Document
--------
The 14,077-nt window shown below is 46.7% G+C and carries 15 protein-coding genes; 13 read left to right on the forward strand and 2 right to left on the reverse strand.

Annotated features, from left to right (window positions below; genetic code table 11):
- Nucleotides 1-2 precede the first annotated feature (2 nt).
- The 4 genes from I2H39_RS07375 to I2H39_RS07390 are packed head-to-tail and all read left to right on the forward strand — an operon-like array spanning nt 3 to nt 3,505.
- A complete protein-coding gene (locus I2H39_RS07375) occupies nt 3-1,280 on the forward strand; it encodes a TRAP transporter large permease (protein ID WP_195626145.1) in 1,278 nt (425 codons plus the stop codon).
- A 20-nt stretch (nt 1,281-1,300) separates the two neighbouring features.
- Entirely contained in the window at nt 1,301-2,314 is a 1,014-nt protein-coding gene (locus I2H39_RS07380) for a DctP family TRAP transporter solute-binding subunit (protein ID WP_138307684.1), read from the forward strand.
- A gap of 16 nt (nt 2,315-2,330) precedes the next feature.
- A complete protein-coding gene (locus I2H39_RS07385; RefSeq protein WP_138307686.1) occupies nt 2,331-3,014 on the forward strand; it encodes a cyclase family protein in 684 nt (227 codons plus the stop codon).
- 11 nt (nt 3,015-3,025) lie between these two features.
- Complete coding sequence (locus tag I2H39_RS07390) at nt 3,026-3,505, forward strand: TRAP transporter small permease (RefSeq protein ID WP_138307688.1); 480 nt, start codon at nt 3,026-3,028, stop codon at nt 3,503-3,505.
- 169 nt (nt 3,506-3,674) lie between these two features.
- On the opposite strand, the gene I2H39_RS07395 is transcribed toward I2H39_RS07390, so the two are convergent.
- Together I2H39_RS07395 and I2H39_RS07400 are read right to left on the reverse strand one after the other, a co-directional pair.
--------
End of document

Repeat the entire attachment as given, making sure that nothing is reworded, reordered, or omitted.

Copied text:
The 14,077-nt window shown below is 46.7% G+C and carries 15 protein-coding genes; 13 read left to right on the forward strand and 2 right to left on the reverse strand.

Annotated features, from left to right (window positions below; genetic code table 11):
- Nucleotides 1-2 precede the first annotated feature (2 nt).
- The 4 genes from I2H39_RS07375 to I2H39_RS07390 are packed head-to-tail and all read left to right on the forward strand — an operon-like array spanning nt 3 to nt 3,505.
- A complete protein-coding gene (locus I2H39_RS07375) occupies nt 3-1,280 on the forward strand; it encodes a TRAP transporter large permease (protein ID WP_195626145.1) in 1,278 nt (425 codons plus the stop codon).
- A 20-nt stretch (nt 1,281-1,300) separates the two neighbouring features.
- Entirely contained in the window at nt 1,301-2,314 is a 1,014-nt protein-coding gene (locus I2H39_RS07380) for a DctP family TRAP transporter solute-binding subunit (protein ID WP_138307684.1), read from the forward strand.
- A gap of 16 nt (nt 2,315-2,330) precedes the next feature.
- A complete protein-coding gene (locus I2H39_RS07385; RefSeq protein WP_138307686.1) occupies nt 2,331-3,014 on the forward strand; it encodes a cyclase family protein in 684 nt (227 codons plus the stop codon).
- 11 nt (nt 3,015-3,025) lie between these two features.
- Complete coding sequence (locus tag I2H39_RS07390) at nt 3,026-3,505, forward strand: TRAP transporter small permease (RefSeq protein ID WP_138307688.1); 480 nt, start codon at nt 3,026-3,028, stop codon at nt 3,503-3,505.
- 169 nt (nt 3,506-3,674) lie between these two features.
- On the opposite strand, the gene I2H39_RS07395 is transcribed toward I2H39_RS07390, so the two are convergent.
- Together I2H39_RS07395 and I2H39_RS07400 are read right to left on the reverse strand one after the other, a co-directional pair.